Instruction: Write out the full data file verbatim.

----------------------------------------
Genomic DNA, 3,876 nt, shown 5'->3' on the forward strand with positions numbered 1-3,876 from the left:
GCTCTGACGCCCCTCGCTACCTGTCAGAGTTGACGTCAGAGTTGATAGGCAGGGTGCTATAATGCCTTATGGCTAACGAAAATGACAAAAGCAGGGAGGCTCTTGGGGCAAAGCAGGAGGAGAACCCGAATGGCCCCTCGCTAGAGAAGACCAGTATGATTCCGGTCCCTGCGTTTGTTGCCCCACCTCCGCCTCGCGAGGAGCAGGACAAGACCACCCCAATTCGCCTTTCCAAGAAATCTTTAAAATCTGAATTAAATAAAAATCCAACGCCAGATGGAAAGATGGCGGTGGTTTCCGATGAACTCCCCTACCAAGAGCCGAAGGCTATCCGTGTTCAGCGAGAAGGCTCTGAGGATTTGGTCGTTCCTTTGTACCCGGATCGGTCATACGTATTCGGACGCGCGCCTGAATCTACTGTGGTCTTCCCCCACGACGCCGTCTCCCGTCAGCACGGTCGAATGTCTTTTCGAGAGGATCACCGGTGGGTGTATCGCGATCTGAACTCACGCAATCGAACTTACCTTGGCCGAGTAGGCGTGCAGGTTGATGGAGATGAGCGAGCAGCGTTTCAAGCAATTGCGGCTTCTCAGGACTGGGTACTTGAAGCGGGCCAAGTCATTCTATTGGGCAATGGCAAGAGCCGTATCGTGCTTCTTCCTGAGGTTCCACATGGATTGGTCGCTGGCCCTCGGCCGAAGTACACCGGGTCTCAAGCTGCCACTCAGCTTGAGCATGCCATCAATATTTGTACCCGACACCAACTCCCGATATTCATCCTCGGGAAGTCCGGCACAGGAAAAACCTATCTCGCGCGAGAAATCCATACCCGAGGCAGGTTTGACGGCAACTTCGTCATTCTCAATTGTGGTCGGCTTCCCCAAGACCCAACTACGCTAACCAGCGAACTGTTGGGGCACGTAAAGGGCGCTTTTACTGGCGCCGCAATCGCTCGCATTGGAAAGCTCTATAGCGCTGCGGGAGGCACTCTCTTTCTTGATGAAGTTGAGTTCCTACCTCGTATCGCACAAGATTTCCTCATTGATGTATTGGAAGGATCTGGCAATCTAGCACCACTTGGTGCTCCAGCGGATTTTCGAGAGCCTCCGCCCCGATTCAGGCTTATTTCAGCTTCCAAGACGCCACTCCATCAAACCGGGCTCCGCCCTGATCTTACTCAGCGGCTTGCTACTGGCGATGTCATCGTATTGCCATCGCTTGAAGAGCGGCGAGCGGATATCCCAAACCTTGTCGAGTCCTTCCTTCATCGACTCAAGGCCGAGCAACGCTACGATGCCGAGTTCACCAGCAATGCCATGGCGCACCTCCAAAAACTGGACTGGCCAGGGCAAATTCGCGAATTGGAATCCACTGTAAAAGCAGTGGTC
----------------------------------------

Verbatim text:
Genomic DNA, 3,876 nt, shown 5'->3' on the forward strand with positions numbered 1-3,876 from the left:
GCTCTGACGCCCCTCGCTACCTGTCAGAGTTGACGTCAGAGTTGATAGGCAGGGTGCTATAATGCCTTATGGCTAACGAAAATGACAAAAGCAGGGAGGCTCTTGGGGCAAAGCAGGAGGAGAACCCGAATGGCCCCTCGCTAGAGAAGACCAGTATGATTCCGGTCCCTGCGTTTGTTGCCCCACCTCCGCCTCGCGAGGAGCAGGACAAGACCACCCCAATTCGCCTTTCCAAGAAATCTTTAAAATCTGAATTAAATAAAAATCCAACGCCAGATGGAAAGATGGCGGTGGTTTCCGATGAACTCCCCTACCAAGAGCCGAAGGCTATCCGTGTTCAGCGAGAAGGCTCTGAGGATTTGGTCGTTCCTTTGTACCCGGATCGGTCATACGTATTCGGACGCGCGCCTGAATCTACTGTGGTCTTCCCCCACGACGCCGTCTCCCGTCAGCACGGTCGAATGTCTTTTCGAGAGGATCACCGGTGGGTGTATCGCGATCTGAACTCACGCAATCGAACTTACCTTGGCCGAGTAGGCGTGCAGGTTGATGGAGATGAGCGAGCAGCGTTTCAAGCAATTGCGGCTTCTCAGGACTGGGTACTTGAAGCGGGCCAAGTCATTCTATTGGGCAATGGCAAGAGCCGTATCGTGCTTCTTCCTGAGGTTCCACATGGATTGGTCGCTGGCCCTCGGCCGAAGTACACCGGGTCTCAAGCTGCCACTCAGCTTGAGCATGCCATCAATATTTGTACCCGACACCAACTCCCGATATTCATCCTCGGGAAGTCCGGCACAGGAAAAACCTATCTCGCGCGAGAAATCCATACCCGAGGCAGGTTTGACGGCAACTTCGTCATTCTCAATTGTGGTCGGCTTCCCCAAGACCCAACTACGCTAACCAGCGAACTGTTGGGGCACGTAAAGGGCGCTTTTACTGGCGCCGCAATCGCTCGCATTGGAAAGCTCTATAGCGCTGCGGGAGGCACTCTCTTTCTTGATGAAGTTGAGTTCCTACCTCGTATCGCACAAGATTTCCTCATTGATGTATTGGAAGGATCTGGCAATCTAGCACCACTTGGTGCTCCAGCGGATTTTCGAGAGCCTCCGCCCCGATTCAGGCTTATTTCAGCTTCCAAGACGCCACTCCATCAAACCGGGCTCCGCCCTGATCTTACTCAGCGGCTTGCTACTGGCGATGTCATCGTATTGCCATCGCTTGAAGAGCGGCGAGCGGATATCCCAAACCTTGTCGAGTCCTTCCTTCATCGACTCAAGGCCGAGCAACGCTACGATGCCGAGTTCACCAGCAATGCCATGGCGCACCTCCAAAAACTGGACTGGCCAGGGCAAATTCGCGAATTGGAATCCACTGTAAAAGCAGTGGTC